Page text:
Did you know that LT has had a built-in calculator since LT 2006? It's called QuickCalc, and it's a palette-based calculator with all sorts of functions.

You can turn QuickCalc on from its button on the Palettes panel of the View tab, or with the keyboard shortcut Ctrl+8. Once it’s on, you can dock it to one side of the screen and/or set it to autohide for easy access later.

Across the top of the QuickCalc palette are several shortcut buttons for commonly used commands. “Clear” erases your current entry. “Clear History” erases your recent calculations from the large box below the toolbar. “Paste to Command Line” puts the current result in the command line, where you can use it as a value in an active command. The next four buttons return information based on points in the drawing. “Get Coordinates” and “Intersection of Two Lines” return a coordinate pair, the first from a single pick and the second from four picks that define two lines. “Distance” and “Angle of Line” return a single value—either the linear distance or the angle between two points. Finally, there’s a Help button, in case you forget what any of the other buttons do.

The two windows below the Toolbar are the History Area and the Input Box. Enter the values & operators for your calculations in the Input Box, and check your work or review previous entries in the History Area. You can even use the right-click menu to paste a previous value or expression into the Input Box.

Directly below the Input Box is the Number Pad. This looks a lot like any other calculator you own, with a few extra functions like “square root” and “pi” buttons. You can enter numbers into the Input Box either by clicking them in the Number Pad, or using regular keyboard entry.

For more complicated calculations, there’s the Scientific area. This contains several trigonometric and logarithmic functions, along with some extras like converting between radians and degrees.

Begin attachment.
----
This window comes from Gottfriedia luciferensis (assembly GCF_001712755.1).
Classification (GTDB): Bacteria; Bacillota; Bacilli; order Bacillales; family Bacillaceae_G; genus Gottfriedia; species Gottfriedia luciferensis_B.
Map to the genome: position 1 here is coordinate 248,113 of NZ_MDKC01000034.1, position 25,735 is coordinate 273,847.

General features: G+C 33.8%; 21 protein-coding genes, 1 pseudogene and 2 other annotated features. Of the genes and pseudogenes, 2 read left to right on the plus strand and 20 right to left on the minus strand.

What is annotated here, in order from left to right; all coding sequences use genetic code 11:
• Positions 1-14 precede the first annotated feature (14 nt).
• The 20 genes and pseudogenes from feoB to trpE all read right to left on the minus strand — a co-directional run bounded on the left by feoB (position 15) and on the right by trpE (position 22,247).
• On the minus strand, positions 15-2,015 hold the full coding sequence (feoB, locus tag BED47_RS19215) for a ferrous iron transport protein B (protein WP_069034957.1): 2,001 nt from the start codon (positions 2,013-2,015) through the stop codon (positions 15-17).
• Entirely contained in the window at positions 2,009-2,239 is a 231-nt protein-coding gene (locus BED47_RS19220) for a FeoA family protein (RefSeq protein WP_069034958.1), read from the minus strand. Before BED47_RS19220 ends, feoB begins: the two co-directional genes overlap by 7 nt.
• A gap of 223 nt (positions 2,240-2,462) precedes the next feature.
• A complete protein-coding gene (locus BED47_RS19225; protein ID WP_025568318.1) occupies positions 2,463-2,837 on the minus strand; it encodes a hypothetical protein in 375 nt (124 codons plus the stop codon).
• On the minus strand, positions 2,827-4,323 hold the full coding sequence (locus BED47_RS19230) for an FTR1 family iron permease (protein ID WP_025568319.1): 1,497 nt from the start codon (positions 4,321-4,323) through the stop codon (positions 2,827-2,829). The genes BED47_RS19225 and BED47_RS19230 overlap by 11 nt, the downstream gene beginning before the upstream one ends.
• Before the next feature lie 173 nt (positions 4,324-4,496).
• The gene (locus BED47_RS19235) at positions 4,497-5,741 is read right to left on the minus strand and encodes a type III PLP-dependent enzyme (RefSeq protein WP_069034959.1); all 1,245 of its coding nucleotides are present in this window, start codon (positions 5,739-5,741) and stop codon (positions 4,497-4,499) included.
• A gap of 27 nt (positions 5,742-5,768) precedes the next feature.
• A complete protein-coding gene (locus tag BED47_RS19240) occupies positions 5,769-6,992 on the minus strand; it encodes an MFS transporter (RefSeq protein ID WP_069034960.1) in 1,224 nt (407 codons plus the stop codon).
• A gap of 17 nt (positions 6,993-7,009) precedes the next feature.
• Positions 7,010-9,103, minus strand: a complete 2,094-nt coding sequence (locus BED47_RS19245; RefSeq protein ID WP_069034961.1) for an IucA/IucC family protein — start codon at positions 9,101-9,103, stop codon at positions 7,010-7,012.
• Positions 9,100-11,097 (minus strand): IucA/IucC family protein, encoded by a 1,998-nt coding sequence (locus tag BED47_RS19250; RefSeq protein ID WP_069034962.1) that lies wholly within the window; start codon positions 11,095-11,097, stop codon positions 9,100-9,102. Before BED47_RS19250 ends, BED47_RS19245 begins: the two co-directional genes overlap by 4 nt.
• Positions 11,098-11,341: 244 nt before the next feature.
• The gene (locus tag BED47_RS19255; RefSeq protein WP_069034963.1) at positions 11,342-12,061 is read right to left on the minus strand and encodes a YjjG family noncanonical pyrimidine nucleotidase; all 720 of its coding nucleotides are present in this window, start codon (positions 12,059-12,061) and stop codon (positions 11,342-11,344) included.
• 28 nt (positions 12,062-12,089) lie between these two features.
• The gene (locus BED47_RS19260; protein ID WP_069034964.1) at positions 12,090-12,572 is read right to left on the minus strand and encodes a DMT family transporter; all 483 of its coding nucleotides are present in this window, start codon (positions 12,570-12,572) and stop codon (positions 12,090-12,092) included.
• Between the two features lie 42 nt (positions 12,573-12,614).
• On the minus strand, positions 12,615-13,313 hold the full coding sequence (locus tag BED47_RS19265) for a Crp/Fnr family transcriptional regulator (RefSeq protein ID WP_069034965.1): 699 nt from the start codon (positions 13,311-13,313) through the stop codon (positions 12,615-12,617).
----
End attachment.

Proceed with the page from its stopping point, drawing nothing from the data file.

My personal favorite is the Units Conversion area. Most projects in the US use feet-and-inches, but we’re starting to see more and more projects that are required to be documented in metric units. The Units Conversion area enables you to easily convert various length, area, volume, or angular measurements into a different unit without ever leaving AutoCAD LT. Once you’ve completed your conversion, clicking the calculator icon sends the converted value back to the Input Box, where you can use it in another calculation or send it to the command line for immediate use.

Finally, there’s the Variables area. This is the most powerful of the four entry areas, because you can create your own constants and functions and store them here for later use. The Variables area comes pre-loaded with several constant and function definitions, including Phi (the golden ratio) and dee (distance between two endpoints). Double-click a variable to paste it into the Input Box. If you double-click a function (identified by an “x”), press Enter to acquire the points or data needed to fill in the equation. Icons along the top of the Variables area enable you to create a new variable, or edit or delete existing variables. The calculator icon, as in the Units Conversion area, returns the selection to the Input Box.

Any these palettes can be collapsed to make it easier to see the ones you’re really using.

## Social Media

Find us on Facebook